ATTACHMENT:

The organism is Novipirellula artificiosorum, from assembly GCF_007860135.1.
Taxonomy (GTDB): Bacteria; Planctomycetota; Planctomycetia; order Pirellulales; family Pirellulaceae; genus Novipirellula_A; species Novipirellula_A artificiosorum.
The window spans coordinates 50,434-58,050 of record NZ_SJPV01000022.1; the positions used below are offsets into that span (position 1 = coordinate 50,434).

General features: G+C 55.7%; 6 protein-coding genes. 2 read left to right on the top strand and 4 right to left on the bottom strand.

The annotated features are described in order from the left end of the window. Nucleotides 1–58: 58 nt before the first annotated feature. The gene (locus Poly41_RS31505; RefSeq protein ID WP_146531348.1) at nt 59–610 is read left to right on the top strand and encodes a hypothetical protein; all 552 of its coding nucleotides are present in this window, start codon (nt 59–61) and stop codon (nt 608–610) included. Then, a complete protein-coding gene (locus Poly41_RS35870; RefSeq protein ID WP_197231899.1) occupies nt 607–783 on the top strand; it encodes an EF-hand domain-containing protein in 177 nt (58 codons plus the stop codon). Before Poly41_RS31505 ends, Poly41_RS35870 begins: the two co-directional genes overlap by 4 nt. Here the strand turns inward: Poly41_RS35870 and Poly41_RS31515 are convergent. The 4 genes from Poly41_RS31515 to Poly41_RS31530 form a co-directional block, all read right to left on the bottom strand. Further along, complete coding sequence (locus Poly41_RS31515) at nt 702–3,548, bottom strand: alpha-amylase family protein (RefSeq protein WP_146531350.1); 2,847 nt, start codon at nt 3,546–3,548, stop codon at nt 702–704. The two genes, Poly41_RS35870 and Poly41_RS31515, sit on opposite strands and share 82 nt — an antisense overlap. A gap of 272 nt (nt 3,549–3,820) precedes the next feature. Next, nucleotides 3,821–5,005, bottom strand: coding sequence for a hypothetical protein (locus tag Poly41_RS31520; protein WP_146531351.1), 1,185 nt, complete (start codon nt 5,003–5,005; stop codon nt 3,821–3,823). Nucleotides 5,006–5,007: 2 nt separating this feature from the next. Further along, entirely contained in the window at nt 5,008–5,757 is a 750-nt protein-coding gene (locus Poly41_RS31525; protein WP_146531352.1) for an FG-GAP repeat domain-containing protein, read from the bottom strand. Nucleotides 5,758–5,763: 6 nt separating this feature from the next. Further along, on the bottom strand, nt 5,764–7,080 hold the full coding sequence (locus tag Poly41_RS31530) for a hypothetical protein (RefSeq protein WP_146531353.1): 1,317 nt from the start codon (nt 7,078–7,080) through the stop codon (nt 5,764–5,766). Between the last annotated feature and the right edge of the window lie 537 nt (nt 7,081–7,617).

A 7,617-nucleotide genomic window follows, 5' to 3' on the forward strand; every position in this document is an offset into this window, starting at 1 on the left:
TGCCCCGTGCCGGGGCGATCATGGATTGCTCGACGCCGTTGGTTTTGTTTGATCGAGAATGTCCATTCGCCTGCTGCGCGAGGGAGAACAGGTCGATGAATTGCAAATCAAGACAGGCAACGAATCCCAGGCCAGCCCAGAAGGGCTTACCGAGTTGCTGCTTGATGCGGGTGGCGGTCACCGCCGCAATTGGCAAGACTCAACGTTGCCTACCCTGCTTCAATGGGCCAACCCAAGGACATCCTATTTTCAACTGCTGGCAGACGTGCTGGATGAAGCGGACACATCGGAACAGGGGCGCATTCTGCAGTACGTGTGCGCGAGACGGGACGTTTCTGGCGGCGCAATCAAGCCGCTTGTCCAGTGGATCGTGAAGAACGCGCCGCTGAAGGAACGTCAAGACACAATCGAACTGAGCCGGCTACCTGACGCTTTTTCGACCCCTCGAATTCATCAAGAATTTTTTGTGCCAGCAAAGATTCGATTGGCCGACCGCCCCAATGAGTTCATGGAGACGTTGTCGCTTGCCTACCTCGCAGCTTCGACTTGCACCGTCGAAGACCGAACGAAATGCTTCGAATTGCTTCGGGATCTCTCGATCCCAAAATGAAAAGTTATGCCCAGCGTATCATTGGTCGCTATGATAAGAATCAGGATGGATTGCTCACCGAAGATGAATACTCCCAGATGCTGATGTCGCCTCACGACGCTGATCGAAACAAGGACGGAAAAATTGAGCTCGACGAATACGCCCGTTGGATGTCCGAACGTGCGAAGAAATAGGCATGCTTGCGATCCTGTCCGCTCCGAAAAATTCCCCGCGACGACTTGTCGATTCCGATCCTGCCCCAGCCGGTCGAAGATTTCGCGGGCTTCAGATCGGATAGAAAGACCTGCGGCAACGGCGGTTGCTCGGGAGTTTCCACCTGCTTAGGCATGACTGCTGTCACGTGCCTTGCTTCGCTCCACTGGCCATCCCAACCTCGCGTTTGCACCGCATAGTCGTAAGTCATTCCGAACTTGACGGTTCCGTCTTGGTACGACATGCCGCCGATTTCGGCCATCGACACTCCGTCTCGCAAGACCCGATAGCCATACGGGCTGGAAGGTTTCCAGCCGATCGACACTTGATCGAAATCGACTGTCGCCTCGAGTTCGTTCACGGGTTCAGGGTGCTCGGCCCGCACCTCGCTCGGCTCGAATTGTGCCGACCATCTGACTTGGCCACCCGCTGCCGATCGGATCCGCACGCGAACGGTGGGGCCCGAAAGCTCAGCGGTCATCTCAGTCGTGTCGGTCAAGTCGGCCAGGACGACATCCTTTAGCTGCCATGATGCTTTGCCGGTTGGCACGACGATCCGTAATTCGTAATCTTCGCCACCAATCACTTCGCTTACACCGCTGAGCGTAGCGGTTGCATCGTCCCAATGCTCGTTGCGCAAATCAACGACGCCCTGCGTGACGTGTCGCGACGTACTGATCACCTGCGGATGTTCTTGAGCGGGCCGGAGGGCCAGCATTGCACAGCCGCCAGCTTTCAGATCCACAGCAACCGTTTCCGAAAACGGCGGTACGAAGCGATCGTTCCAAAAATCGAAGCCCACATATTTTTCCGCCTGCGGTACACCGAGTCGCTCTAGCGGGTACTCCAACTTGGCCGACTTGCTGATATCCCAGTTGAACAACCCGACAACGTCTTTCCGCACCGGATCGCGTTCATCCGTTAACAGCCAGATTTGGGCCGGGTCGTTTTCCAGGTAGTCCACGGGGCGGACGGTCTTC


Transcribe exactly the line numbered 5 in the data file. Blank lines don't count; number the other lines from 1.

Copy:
The annotated features are described in order from the left end of the window. Nucleotides 1–58: 58 nt before the first annotated feature. The gene (locus Poly41_RS31505; RefSeq protein ID WP_146531348.1) at nt 59–610 is read left to right on the top strand and encodes a hypothetical protein; all 552 of its coding nucleotides are present in this window, start codon (nt 59–61) and stop codon (nt 608–610) included. Then, a complete protein-coding gene (locus Poly41_RS35870; RefSeq protein ID WP_197231899.1) occupies nt 607–783 on the top strand; it encodes an EF-hand domain-containing protein in 177 nt (58 codons plus the stop codon). Before Poly41_RS31505 ends, Poly41_RS35870 begins: the two co-directional genes overlap by 4 nt. Here the strand turns inward: Poly41_RS35870 and Poly41_RS31515 are convergent. The 4 genes from Poly41_RS31515 to Poly41_RS31530 form a co-directional block, all read right to left on the bottom strand. Further along, complete coding sequence (locus Poly41_RS31515) at nt 702–3,548, bottom strand: alpha-amylase family protein (RefSeq protein WP_146531350.1); 2,847 nt, start codon at nt 3,546–3,548, stop codon at nt 702–704. The two genes, Poly41_RS35870 and Poly41_RS31515, sit on opposite strands and share 82 nt — an antisense overlap. A gap of 272 nt (nt 3,549–3,820) precedes the next feature. Next, nucleotides 3,821–5,005, bottom strand: coding sequence for a hypothetical protein (locus tag Poly41_RS31520; protein WP_146531351.1), 1,185 nt, complete (start codon nt 5,003–5,005; stop codon nt 3,821–3,823). Nucleotides 5,006–5,007: 2 nt separating this feature from the next. Further along, entirely contained in the window at nt 5,008–5,757 is a 750-nt protein-coding gene (locus Poly41_RS31525; protein WP_146531352.1) for an FG-GAP repeat domain-containing protein, read from the bottom strand. Nucleotides 5,758–5,763: 6 nt separating this feature from the next. Further along, on the bottom strand, nt 5,764–7,080 hold the full coding sequence (locus tag Poly41_RS31530) for a hypothetical protein (RefSeq protein WP_146531353.1): 1,317 nt from the start codon (nt 7,078–7,080) through the stop codon (nt 5,764–5,766). Between the last annotated feature and the right edge of the window lie 537 nt (nt 7,081–7,617).